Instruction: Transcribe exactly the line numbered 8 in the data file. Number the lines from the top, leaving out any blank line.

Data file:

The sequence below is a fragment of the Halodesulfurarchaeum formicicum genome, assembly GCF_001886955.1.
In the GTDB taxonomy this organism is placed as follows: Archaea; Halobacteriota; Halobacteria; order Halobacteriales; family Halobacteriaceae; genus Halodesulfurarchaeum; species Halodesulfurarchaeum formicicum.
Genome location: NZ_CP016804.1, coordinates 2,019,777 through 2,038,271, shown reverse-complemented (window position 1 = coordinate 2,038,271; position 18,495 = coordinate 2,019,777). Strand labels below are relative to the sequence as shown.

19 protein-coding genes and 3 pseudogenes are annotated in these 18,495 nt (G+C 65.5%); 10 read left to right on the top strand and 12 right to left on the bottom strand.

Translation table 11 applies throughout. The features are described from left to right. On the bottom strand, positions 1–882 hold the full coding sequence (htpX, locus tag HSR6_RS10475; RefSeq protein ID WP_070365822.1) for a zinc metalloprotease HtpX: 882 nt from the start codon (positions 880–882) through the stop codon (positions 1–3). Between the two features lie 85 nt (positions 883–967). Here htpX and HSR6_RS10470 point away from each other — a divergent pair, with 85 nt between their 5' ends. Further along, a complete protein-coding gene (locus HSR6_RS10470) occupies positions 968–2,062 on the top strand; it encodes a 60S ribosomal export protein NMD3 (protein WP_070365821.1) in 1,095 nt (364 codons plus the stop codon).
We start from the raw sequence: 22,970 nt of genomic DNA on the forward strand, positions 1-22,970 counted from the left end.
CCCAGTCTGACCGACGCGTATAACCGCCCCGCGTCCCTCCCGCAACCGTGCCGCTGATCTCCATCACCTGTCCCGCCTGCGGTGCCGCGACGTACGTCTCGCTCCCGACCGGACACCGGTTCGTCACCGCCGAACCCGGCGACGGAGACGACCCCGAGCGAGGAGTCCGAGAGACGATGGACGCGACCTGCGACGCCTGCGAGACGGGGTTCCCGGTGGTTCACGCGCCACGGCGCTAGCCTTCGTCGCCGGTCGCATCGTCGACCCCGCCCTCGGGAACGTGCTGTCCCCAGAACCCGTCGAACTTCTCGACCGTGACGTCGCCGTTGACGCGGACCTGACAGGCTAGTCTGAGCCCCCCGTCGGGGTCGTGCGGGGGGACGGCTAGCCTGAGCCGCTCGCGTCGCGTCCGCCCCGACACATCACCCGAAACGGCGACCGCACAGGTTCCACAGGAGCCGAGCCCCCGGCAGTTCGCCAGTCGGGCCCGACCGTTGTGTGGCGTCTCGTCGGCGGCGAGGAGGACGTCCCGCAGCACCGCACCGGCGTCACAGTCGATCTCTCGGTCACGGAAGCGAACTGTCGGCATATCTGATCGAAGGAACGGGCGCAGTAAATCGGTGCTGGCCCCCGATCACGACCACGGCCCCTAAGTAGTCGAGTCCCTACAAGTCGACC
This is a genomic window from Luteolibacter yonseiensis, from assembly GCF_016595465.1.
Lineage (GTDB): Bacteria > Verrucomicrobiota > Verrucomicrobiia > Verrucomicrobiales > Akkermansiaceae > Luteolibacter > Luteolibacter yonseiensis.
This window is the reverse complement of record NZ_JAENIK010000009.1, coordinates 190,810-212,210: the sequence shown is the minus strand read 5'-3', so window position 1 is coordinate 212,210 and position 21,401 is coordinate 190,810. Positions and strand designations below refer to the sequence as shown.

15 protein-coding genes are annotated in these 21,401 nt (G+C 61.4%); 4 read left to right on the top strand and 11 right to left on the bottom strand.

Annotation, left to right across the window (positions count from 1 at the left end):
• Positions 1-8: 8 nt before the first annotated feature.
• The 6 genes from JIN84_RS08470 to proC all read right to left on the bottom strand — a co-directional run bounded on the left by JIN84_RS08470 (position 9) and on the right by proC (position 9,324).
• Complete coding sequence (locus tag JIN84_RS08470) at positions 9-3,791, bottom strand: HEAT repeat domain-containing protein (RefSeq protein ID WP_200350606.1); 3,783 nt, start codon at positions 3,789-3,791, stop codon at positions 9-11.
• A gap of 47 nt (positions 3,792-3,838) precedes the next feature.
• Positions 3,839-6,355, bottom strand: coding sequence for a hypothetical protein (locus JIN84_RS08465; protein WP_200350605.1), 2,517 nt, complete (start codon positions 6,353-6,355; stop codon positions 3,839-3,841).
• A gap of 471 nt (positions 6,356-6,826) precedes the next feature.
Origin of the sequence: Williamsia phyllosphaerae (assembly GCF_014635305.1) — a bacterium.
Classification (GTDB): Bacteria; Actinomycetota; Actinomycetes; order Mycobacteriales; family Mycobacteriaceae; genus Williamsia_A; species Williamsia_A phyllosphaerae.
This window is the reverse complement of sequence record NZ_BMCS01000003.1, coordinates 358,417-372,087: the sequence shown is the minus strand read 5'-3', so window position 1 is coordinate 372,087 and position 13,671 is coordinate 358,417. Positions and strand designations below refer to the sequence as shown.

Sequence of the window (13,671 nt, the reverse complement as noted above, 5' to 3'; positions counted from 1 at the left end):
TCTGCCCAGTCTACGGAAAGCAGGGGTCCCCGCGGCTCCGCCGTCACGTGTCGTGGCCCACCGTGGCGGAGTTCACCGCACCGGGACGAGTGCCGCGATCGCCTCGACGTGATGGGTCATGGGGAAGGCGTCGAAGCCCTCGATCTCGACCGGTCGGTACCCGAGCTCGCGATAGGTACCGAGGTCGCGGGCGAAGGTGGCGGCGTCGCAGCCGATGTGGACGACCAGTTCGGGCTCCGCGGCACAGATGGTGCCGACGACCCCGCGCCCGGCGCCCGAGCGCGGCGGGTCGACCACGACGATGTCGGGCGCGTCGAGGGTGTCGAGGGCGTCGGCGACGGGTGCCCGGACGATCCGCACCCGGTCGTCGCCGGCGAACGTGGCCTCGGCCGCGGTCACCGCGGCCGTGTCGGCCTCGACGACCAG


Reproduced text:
This is a genomic window from Luteolibacter yonseiensis, from assembly GCF_016595465.1.